In 1929, dynamite forever changed the look of Catalina’s Avalon Bay. Long one of Catalina’s most prominent landmarks, Sugar Loaf Rock was a volcanic monolith rising some 50 feet above the harbor where Avalon’s iconic Casino building stands today. Early 20th-century guidebooks described the Sugar Loaf as Avalon’s “sentinel rock,” and picture postcards—like the one above from the Catalina Island Museum’s collections—made the promontory known across the county. Each Fourth of July, Avalon’s fireworks spectacular transformed the Sugar Loaf into an erupting Mount Vesuvius, its summit ablaze and its flanks striped in red, white, and blue. When it went dormant, a rickety steel ladder beckoned adventurous tourists to the top, where commanding views of the resort town—and an iron safety rail—awaited them.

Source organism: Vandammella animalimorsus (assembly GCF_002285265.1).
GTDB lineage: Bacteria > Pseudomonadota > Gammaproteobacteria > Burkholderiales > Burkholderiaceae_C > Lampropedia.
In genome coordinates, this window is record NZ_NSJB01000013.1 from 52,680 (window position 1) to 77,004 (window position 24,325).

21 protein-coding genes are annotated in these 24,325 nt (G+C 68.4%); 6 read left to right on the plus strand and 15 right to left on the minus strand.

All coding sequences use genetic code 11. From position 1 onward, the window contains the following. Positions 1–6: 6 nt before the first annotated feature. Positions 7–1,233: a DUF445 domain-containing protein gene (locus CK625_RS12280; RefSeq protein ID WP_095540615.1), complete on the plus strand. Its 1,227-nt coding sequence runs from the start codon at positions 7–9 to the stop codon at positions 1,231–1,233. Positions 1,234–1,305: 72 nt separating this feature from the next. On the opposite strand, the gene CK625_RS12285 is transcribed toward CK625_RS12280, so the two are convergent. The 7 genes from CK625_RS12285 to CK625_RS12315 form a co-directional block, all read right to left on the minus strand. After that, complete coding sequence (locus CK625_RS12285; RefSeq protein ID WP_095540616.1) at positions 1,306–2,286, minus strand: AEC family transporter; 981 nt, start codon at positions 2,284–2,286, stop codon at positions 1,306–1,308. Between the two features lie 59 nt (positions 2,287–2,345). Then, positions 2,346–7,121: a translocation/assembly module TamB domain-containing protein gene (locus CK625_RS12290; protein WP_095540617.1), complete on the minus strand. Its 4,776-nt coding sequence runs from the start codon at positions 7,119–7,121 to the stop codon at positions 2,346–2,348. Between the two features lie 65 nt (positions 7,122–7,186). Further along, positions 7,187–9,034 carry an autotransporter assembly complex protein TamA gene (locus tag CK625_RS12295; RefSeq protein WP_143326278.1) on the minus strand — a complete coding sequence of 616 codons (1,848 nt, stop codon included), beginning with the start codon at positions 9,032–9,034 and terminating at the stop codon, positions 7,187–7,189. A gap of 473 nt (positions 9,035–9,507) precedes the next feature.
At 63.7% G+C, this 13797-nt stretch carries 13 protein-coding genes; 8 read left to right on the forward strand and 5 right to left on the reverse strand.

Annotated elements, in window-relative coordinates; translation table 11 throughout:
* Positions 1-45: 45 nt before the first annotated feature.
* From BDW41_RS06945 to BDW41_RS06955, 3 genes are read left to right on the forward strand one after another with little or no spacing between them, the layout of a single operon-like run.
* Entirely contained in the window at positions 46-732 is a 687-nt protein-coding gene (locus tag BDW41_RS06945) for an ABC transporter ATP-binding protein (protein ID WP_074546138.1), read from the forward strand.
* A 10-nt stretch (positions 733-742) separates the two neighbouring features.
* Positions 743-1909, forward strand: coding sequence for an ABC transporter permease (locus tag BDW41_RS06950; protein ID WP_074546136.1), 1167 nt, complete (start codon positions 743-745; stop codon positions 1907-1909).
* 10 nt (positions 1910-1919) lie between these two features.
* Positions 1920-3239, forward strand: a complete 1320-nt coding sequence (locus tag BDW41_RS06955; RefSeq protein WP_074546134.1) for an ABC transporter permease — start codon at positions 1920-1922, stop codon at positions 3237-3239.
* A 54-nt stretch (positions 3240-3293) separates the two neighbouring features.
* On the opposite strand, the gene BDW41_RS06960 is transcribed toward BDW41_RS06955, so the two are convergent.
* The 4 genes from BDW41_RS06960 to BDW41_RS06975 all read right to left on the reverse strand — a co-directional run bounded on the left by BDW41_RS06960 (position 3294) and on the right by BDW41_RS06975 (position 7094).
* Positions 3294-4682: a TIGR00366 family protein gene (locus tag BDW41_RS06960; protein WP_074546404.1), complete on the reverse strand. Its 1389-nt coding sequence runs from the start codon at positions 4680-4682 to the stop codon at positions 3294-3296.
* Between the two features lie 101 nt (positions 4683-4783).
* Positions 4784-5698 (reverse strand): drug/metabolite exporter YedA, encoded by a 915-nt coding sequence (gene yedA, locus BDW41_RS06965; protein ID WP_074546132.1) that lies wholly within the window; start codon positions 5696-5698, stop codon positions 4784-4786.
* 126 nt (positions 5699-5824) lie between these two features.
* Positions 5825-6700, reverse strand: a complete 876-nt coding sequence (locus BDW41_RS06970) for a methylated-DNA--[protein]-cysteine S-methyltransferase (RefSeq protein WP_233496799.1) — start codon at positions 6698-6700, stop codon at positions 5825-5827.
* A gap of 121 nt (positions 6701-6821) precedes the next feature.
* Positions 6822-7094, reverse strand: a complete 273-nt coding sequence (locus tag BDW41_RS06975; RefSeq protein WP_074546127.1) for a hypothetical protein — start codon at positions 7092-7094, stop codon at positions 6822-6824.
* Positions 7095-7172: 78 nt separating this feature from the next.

Keep reading the full post at Los Angeles Magazine's CityThink blog.